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Instep Dance Magazine Articles

Reprints of monthly column as first appearing in Instep Dance Magazine.

September 2000

Shoulders and Ribs Torqued Out of Place

By Rick Allen, DC

"Better health leads to better dancing."

I have been harping on rib subluxations for good reason - I see it daily in my practice. Two months ago I gave an overview of the condition and treatment. Last month I wrote about a related problem, Scalenus Anticus Syndrome. This month, let's relate it specifically to partner dancing and give you some tips to avoid torqueing shoulders and ribs out of place - both yours and your partner's. The tips are a collaboration of ideas from me and my dance instructor, Michelle Uttke - a big "thank you" to Michelle and her dance student, Ken Souders, for posing for the pictures accompanying this article.

The problem

The most common problem situation is when a man forces his partner incorrectly in an outside turn or hammerlock in swing. At the least, the lady will find this uncomfortable and may choose to not dance with the guy anymore. Women flinch with anticipation, cringing with apprehension of potential pain. Worse, improperly done (photos 1 "bad turn" and 2 "bad hammerlock" - notice Michelle's look of displeasure), these moves can possibly lead to three serious conditions:

  1. Strain of the pectoral and rotator cuff muscles of the chest and shoulder girdle.
  2. Subluxation of the upper ribs of the back.
  3. Dislocation of the shoulder.

The solution

The solution is simple - the man must not force the lady through the move. Instead, lightly lift the woman's right arm to 90 degrees in front, just clearing her head, and, in the case of the hammerlock, keep her left hand down at the level of her waist (photos 3 good turn" and 4 "good hammerlock - notice Michelle's smile of pleasure). Just use the fingertips of the hand to guide her as she completes the turn or comes into a complete hammerlock. Be gentle! The ladies will appreciate it - and love to dance with you again and again!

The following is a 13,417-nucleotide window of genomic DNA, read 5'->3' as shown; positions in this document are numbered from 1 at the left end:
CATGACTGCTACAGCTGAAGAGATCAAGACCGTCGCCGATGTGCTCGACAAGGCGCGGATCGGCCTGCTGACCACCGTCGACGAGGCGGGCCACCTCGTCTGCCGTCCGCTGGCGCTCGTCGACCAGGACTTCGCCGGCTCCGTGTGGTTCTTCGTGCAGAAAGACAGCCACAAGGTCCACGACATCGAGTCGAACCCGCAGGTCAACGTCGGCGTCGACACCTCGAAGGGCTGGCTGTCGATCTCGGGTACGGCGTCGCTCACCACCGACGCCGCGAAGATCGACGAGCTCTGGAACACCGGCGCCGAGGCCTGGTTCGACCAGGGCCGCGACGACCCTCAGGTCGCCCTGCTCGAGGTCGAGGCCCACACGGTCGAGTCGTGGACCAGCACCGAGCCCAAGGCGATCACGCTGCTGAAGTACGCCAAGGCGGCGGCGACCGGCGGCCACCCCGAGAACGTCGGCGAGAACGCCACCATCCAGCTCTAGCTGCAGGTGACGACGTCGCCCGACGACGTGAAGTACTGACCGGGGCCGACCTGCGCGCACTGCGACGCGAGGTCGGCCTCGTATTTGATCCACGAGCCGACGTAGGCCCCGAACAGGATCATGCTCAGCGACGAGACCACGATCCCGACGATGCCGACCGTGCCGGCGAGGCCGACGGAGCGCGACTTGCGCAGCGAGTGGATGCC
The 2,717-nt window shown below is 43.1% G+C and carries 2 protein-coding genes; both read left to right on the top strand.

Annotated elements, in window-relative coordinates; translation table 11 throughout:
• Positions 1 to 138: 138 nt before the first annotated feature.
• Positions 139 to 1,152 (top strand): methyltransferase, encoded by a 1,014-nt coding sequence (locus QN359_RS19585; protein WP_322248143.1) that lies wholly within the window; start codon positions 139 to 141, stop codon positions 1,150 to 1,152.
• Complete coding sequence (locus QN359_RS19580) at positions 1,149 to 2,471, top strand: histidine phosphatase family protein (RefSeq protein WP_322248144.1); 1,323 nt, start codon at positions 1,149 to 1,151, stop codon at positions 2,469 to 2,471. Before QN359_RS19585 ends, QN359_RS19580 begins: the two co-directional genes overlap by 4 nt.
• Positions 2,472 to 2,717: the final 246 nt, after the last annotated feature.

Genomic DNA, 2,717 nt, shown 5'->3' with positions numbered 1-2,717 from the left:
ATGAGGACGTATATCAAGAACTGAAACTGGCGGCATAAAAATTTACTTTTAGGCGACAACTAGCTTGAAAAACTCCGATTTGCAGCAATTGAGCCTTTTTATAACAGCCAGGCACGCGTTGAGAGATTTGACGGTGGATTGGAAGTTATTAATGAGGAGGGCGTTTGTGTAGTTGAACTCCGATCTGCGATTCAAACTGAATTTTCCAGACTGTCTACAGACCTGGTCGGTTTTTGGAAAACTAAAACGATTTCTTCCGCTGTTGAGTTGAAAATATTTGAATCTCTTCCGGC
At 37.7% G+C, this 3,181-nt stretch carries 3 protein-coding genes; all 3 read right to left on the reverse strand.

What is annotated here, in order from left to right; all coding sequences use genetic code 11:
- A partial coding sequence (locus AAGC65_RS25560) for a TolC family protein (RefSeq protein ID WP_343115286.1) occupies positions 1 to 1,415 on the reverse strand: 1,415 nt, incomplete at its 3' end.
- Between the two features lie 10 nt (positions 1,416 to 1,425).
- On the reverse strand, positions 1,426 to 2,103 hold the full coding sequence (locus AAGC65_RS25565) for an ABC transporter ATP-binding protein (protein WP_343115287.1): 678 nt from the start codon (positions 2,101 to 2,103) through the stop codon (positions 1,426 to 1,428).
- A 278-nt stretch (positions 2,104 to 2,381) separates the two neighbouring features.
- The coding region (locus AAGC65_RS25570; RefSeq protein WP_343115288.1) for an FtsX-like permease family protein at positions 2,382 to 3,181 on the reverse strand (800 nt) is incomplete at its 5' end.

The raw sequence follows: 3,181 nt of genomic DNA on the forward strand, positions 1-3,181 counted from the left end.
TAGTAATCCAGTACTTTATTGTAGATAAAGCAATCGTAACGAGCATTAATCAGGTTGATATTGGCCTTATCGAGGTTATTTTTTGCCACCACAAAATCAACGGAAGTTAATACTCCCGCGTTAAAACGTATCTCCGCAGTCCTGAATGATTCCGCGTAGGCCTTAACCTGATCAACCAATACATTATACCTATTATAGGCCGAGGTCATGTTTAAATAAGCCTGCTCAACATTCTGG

Next article: I plan on picking up with some other causes of back pain. However, if you have a question or topic that is bubbling inside, let me know. Perhaps we will have a surprise for next month.

References:

  • Taking Your Back to the Future by Michael Gazdar, D.C., C.C.S.P.
  • Michelle Uttke, Fancy Feet Dance Club Owner and Instructor, 604 7th Street, Oregon City, OR 97045, phone (503) 722-2811 or 1-800-551-7216.
Photo of Bad Turn

1. Bad Turn
Photo of Bad Hammerlock

2. Bad Hammerlock
Photo of Good Turn

3. Good Turn
Photo of Good Hammerlock

4. Good Hammerlock

Dr. Rick Allen is a chiropractor, massage therapist and dance student who is located in Trout Lake Washington. Dr. Rick welcomes your questions and suggestions for future articles. However, he cannot make specific diagnoses or treatment recommendations unless you visit him in person. He can be reached by phone at 509-395-0024 in Trout Lake email or on the World Wide Web: www.CascadeWellnessClinic.com

DISCLAIMER: The information included in this website is meant to encourage thinking concerning choices of care for and insight pertaining to possible causes of various problems. It is not a prescription for or diagnosis of any disease or condition. Suggestions are based on the assumption by the writer that a thorough examination was done previously and the reader is under care by a healthcare professional. This information is not a substitute for a live doctor.

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© Dr. Rick Allen
Cascade Wellness Clinic